When the average person hears the term ‘wound care’ they often think of cuts, scrapes or bandages. But specialized wound care programs are much more; they play a vital role within the communities they serve. June is Wound Healing Awareness Month (WHAM), a time to recognize the challenges faced by individuals with non-healing wounds and increase awareness of how specialized care can save limbs and lives.

In the U.S., nearly 7 million people suffer from chronic wounds including diabetic foot ulcers, venous ulcers and pressure injuries (bed sores). Early evaluation and treatment is very important to help avoid complications including infection, sepsis or amputation. 

The majority of wound care patients have been diagnosed with diabetes, which can greatly impact wound healing. Of the 34 million people in the U.S. who have been diagnosed, approximately 150,000 will lose a limb after a chronic wound becomes severely infected. 

“In most cases, non-traumatic lower extremity amputations can be avoided,” said Dr. John Martin at The Comprehensive Wound Healing Center. “With early detection, proper evaluation and specialized treatment, most wounds can be healed in eight weeks or less. Our primary goal is to help patients avoid the drastic measure of removing a limb, foot or toe.” 

The Wound Healing Center at East Georgia Regional Medical Center treats a variety of chronic wounds and conditions, including radiation injuries to the tissues following cancer treatment. Treatment modalities include debridement, or the removal of dead skin and tissue to stimulate healing; and hyperbaric oxygen therapy, which can speed healing by carrying extra oxygen to the blood, organs and tissues. Our physicians may also recommend compression stockings, artificial skin or negative pressure therapy. 

Here are six things you need to know about specialized wound care:

  1. If you have a wound anywhere on the body that hasn’t healed within 3-4 weeks (earlier if you have diabetes), ask your doctor to refer you to a wound care specialist. Don’t “tough it out” or try to heal the wound on your own. Patients can avoid many complications by consulting with a wound care physician early on.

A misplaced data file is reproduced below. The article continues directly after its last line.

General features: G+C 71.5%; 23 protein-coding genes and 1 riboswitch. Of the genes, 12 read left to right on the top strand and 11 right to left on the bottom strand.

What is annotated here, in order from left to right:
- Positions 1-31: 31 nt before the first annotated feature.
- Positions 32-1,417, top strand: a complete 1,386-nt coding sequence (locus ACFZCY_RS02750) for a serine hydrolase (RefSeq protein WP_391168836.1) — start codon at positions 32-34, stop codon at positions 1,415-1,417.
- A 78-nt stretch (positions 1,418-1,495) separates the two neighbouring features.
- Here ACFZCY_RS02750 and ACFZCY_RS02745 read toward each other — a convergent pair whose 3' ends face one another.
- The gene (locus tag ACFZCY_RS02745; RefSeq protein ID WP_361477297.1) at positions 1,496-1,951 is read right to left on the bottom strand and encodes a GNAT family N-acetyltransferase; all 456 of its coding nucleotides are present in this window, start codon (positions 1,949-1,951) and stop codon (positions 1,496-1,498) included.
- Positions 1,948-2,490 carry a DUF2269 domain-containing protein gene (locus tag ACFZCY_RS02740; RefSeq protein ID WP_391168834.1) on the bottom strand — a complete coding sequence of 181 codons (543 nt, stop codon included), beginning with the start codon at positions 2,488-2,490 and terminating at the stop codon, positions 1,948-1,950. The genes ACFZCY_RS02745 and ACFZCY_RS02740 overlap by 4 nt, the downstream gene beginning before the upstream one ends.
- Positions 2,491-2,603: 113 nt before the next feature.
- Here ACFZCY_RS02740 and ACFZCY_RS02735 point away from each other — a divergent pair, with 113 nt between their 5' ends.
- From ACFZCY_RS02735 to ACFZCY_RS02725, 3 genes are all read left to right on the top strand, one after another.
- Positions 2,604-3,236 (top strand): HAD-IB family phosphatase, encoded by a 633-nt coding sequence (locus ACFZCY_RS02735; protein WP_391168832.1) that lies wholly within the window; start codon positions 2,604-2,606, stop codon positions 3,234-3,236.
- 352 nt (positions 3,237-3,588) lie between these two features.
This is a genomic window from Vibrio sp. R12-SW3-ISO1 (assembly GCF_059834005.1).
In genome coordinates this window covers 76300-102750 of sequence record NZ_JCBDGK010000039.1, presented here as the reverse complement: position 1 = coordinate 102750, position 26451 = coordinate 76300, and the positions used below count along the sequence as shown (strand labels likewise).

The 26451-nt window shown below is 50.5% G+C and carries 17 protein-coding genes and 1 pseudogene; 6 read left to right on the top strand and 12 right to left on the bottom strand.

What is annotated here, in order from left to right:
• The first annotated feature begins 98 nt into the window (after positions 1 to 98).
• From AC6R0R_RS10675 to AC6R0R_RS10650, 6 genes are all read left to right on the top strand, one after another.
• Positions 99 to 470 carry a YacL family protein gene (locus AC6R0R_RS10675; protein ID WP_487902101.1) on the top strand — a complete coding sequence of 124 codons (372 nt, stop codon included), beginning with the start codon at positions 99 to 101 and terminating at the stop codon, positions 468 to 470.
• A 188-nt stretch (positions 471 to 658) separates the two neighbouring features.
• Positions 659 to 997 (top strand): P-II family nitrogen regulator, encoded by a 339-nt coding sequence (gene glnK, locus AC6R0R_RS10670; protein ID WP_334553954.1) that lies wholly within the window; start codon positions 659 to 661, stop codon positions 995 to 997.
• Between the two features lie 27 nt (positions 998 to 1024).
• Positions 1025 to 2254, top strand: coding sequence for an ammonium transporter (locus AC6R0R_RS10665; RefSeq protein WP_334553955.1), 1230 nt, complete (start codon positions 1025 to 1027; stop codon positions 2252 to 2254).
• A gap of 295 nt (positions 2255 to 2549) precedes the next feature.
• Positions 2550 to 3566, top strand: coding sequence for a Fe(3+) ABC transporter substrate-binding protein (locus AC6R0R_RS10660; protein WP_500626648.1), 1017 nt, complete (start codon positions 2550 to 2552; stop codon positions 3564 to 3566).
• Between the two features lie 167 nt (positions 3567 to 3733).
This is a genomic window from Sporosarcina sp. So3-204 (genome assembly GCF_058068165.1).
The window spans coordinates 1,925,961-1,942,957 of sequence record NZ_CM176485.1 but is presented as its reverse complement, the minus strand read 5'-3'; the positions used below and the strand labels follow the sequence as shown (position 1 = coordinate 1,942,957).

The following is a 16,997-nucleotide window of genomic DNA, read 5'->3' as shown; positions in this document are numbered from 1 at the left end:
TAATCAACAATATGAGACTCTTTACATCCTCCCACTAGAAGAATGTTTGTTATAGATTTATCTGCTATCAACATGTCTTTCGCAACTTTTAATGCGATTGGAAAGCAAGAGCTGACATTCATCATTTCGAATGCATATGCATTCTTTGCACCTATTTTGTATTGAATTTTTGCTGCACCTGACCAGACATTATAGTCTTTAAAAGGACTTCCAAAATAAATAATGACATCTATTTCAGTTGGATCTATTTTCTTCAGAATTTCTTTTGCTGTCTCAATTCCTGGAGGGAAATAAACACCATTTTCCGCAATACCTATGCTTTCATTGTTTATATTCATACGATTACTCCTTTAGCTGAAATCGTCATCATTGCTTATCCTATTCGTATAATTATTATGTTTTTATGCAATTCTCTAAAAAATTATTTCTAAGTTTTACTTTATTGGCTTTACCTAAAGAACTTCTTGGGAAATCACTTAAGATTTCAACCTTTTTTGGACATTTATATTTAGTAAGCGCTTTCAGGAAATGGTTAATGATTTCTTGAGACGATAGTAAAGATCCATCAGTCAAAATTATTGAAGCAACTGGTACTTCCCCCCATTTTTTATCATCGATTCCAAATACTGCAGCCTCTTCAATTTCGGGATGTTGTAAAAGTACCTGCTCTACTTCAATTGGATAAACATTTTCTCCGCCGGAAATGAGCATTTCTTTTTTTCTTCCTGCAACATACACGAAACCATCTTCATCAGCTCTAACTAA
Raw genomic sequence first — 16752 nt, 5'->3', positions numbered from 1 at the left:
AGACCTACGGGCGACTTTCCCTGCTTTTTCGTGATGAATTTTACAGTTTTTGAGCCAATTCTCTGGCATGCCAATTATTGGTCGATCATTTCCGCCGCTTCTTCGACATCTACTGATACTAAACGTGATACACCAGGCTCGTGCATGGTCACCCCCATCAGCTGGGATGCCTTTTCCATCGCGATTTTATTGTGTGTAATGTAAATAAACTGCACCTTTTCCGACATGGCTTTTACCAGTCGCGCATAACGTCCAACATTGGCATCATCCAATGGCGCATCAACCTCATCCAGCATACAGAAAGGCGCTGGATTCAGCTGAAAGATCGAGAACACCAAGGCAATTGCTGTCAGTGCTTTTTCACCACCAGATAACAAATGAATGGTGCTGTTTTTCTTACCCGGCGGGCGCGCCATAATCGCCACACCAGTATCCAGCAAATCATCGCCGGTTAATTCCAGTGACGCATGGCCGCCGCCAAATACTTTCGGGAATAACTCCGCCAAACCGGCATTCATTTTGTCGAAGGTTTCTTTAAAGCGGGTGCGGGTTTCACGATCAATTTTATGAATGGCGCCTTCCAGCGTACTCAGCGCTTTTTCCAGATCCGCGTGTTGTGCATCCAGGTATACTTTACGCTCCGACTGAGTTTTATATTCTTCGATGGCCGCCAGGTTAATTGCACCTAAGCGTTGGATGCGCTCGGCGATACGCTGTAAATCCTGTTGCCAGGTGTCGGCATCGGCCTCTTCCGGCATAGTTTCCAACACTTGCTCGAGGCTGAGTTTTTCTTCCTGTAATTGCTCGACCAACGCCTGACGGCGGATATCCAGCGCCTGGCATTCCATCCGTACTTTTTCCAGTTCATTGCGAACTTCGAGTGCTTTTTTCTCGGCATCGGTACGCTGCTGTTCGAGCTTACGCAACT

2. Inspect your feet daily and keep them clean. If you have pedicures, be sure everything used on your feet is thoroughly sanitized.  
  3. Be aware of diabetic neuropathy. Many diabetics don’t feel pain in the legs and feet because high glucose levels over time can damage the nerves in the lower limbs. A chronic wound can remain undetected for several weeks, causing an infection to develop and rage out of control.
  4. Control blood glucose levels. Elevations in blood glucose reduce the body’s ability to fight off infection and can slow the body’s healing process. Keeping glucose levels under control helps prevent hardening of the arteries, narrowing of the blood vessels and nerve damage. 
  5. Learn about hyperbaric oxygen therapy (HBOT). If you’re a cancer patient suffering from the late effects of radiation treatment – even if it’s months or years later – ask your physician about HBOT. HBOT can help rejuvenate the skin and tissues by pumping oxygen-rich blood to damaged areas, encouraging healing.
  6. Smoking, excessive alcohol consumption and poor diet/obesity can play a role in the development of chronic wounds and can negatively impact healing. Do everything you can to live a healthier lifestyle.

If you or someone you love is suffering from a non-healing wound, contact a team of experts at The Comprehensive Wound Healing Center here in Statesboro, where they work with physicians to evaluate and treat non-healing wounds as quickly as possible.